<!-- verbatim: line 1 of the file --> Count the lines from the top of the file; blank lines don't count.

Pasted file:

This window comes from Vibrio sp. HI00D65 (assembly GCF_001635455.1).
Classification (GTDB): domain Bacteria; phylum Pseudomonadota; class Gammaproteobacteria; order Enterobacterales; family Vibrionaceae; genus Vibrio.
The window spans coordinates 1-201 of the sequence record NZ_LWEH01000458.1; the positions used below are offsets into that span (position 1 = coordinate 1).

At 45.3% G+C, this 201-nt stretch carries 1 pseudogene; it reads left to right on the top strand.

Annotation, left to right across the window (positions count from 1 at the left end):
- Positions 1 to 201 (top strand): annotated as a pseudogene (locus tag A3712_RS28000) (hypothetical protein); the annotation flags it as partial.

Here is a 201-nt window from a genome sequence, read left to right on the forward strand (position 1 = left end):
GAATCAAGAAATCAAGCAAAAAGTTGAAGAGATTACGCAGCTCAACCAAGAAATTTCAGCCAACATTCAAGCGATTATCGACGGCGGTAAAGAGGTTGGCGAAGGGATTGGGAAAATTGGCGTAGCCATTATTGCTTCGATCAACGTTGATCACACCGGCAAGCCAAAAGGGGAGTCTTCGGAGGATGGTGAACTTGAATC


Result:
This window comes from Vibrio sp. HI00D65 (assembly GCF_001635455.1).